The project, which is generating enough renewable electricity to supply the equivalent of 14,500 homes, has overtaken the UK’s previous largest solar farm – the 46MW Landmead solar farm in Oxfordshire – by just 2MW of capacity.

In addition to its size, the solar farm also stands out for its additional green credentials. The owner and operator Primrose Solar has worked closely with developer Solarcentury to set a new environmental standard for construction; ensuring that environmental considerations were incorporated throughout the planning, construction and operational lifetime of the solar farm. 


The farm will operate to the ‘highest ecological standards’ during its 25-year lifetime. Primrose is also working with Wychwood Biodiversity – co-authors of the BRE National Solar Centre guidelines on biodiversity in solar farms, – to create a bespoke ‘habitat management plan’ for the site.

The Southwick Estate Solar Farm is based on Grade 4 agricultural land considered unsuitable for growing crops. Instead, wildflowers will be sown using a native seed mix to help reverse declining pollinator species, and hedgerows, trees and ponds surrounding the site will be enhanced as part of the habitat management plan. The land will also be used for sheep grazing during the winter. 

Sustainability initiatives were incorporated into the construction of the solar farm and included the use of solar-powered and biodiesel generators; recycling over the whole site including food and canteen waste; installation of composting permanent toilet facilities and the installation of CCTV running on hydrogen fuel cells.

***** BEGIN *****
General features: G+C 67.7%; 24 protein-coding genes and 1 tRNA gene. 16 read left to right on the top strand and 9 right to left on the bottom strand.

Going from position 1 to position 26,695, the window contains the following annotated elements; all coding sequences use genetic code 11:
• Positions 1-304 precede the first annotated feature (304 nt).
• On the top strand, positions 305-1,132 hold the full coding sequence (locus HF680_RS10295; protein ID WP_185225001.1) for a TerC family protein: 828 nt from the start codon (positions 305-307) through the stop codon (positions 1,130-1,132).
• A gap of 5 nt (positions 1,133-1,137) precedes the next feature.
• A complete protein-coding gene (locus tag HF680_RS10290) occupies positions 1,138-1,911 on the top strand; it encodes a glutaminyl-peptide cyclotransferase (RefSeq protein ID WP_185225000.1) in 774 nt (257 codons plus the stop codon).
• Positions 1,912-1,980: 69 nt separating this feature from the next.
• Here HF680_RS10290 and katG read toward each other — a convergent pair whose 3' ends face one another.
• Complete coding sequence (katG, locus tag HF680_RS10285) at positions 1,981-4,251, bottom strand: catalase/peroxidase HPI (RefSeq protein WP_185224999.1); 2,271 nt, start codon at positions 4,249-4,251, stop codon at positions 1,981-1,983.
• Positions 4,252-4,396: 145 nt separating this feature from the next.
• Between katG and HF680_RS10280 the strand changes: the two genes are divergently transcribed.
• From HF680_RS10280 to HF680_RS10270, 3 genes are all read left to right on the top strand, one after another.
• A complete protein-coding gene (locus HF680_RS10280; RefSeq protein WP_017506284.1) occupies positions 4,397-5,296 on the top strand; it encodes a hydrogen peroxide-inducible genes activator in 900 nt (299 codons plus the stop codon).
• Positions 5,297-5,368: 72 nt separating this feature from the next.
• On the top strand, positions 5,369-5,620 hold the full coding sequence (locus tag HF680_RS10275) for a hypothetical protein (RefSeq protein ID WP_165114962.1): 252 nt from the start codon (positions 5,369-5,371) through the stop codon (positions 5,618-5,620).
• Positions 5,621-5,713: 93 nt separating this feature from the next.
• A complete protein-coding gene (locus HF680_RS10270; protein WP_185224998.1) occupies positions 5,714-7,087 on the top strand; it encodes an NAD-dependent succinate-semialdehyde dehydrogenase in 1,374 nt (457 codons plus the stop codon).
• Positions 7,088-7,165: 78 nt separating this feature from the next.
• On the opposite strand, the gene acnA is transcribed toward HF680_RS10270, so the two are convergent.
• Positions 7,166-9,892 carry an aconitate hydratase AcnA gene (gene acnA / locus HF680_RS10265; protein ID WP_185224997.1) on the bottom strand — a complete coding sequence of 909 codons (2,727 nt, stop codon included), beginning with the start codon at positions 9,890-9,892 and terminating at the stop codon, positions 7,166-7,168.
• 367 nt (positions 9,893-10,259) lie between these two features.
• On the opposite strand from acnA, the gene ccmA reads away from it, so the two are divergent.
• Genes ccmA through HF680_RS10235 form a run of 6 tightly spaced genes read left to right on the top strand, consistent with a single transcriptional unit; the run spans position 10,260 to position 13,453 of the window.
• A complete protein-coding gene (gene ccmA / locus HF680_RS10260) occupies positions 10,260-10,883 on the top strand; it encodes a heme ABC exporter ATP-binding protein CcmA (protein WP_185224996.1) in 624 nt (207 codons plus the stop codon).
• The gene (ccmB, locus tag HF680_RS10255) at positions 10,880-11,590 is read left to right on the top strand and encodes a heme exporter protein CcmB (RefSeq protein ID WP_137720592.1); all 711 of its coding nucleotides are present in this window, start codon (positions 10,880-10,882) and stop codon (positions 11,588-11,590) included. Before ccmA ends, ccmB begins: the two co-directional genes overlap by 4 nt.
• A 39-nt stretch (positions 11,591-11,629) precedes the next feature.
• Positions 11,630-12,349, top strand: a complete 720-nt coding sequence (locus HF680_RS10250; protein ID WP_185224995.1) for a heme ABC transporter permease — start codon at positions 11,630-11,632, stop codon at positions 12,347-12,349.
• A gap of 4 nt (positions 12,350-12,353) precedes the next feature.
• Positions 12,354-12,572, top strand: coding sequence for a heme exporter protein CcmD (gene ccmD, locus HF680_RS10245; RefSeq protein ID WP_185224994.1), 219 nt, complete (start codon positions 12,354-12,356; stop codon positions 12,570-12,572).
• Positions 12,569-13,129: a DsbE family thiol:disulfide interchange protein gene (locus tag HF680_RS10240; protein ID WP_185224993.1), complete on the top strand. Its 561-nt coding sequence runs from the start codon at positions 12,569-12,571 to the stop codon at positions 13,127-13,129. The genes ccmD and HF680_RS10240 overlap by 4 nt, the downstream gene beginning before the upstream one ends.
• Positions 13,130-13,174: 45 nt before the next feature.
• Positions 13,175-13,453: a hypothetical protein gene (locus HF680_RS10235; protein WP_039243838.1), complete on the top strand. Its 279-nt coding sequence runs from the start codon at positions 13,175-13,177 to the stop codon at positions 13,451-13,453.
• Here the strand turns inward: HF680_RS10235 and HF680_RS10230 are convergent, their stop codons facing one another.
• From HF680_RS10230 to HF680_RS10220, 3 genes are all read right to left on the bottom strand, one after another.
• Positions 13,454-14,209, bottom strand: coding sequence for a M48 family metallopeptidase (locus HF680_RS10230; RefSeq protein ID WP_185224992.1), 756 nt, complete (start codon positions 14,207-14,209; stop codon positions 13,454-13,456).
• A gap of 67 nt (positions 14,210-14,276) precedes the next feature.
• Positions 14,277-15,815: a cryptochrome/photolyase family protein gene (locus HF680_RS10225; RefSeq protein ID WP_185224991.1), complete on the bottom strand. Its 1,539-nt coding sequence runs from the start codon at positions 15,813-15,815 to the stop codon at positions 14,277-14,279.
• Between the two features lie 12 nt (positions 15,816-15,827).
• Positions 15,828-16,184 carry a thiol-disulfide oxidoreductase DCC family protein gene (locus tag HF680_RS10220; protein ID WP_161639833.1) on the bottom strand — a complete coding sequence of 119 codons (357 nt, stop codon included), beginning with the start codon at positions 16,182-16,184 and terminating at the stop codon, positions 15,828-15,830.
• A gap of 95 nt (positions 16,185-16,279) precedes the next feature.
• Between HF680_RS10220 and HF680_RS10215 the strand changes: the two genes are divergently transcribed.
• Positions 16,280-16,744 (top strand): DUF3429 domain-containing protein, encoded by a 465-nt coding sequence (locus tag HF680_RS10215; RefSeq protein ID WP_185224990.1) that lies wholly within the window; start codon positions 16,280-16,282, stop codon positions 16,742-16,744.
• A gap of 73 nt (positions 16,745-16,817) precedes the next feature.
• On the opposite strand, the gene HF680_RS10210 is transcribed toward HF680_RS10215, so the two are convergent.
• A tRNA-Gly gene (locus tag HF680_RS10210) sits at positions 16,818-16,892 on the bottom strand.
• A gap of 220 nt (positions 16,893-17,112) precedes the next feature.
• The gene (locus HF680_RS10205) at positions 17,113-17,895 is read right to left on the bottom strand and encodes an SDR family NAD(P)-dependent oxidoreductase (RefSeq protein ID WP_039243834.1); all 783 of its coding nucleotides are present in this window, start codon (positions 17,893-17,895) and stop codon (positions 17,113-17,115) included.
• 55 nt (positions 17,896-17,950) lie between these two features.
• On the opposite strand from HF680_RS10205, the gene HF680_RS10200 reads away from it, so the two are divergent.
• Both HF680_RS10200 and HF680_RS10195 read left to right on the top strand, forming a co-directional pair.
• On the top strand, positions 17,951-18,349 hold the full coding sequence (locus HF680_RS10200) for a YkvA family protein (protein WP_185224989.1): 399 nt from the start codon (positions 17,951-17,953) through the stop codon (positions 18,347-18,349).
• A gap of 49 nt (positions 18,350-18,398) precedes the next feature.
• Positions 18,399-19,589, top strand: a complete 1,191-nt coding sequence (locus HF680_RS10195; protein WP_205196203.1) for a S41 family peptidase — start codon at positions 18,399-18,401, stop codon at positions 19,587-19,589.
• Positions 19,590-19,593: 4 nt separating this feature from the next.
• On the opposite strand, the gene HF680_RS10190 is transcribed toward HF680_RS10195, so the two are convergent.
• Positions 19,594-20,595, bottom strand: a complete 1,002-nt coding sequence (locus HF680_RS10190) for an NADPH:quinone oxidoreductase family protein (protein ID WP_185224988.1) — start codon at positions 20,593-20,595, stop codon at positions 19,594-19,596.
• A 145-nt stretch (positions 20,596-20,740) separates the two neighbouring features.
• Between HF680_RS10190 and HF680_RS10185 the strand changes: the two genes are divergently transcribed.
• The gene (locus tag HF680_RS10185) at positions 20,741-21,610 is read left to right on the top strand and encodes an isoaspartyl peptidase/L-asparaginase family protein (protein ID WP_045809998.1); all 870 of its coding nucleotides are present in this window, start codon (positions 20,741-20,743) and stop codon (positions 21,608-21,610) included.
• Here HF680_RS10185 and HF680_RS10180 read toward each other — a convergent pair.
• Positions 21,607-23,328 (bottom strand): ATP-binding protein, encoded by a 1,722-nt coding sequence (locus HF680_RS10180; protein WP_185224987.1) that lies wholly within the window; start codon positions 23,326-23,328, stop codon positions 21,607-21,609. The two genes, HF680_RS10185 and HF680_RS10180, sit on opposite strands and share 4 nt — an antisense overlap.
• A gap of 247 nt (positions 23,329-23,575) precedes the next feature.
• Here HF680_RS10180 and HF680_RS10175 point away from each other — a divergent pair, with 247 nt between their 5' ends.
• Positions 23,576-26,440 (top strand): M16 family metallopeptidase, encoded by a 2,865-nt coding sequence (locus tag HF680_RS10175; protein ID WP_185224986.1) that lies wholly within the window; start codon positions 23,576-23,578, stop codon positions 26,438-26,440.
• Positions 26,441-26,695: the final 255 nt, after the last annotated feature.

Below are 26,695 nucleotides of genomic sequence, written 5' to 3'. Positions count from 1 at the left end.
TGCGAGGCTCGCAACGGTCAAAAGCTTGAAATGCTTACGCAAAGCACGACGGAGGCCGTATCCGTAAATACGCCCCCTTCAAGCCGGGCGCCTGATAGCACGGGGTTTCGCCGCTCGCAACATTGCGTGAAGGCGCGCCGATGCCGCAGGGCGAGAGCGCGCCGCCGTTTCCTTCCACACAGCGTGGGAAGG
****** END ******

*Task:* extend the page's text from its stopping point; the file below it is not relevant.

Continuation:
Primrose Solar’s chief operating officer, Nicola Waters said: “We’re incredibly excited to have completed such a large and complex project which will make a major contribution to the UK’s renewable energy targets. With most of the work happening over the winter, conditions have been challenging. But it won’t take long for the grass and wild flowers to get established around the panels so nature can take its course.”

Solar support

Solar is expected eventually to become the top source of energy globally by 2050 as the technology continues to improve. A recent report by international commentator on utility-scale solar, Wiki-Solar, predicted that the UK could soon have the third largest utility-scale (above 4MW) solar market in the world, with an ‘installation spree’ expected in the coming months. 

But the UK’s Government’s support for solar is questionable. Ministers announced last year that they would cut off subsidies for large solar farms under the Renewable Obligation (RO) from this month – two years earlier than planned.

And in its recent awarding of renewable energy subsidy contracts through the Contracts for Difference scheme, solar was effectively bottom of the pile, with just five of the 27 contracts offered to solar projects. 

Lucinda Dann

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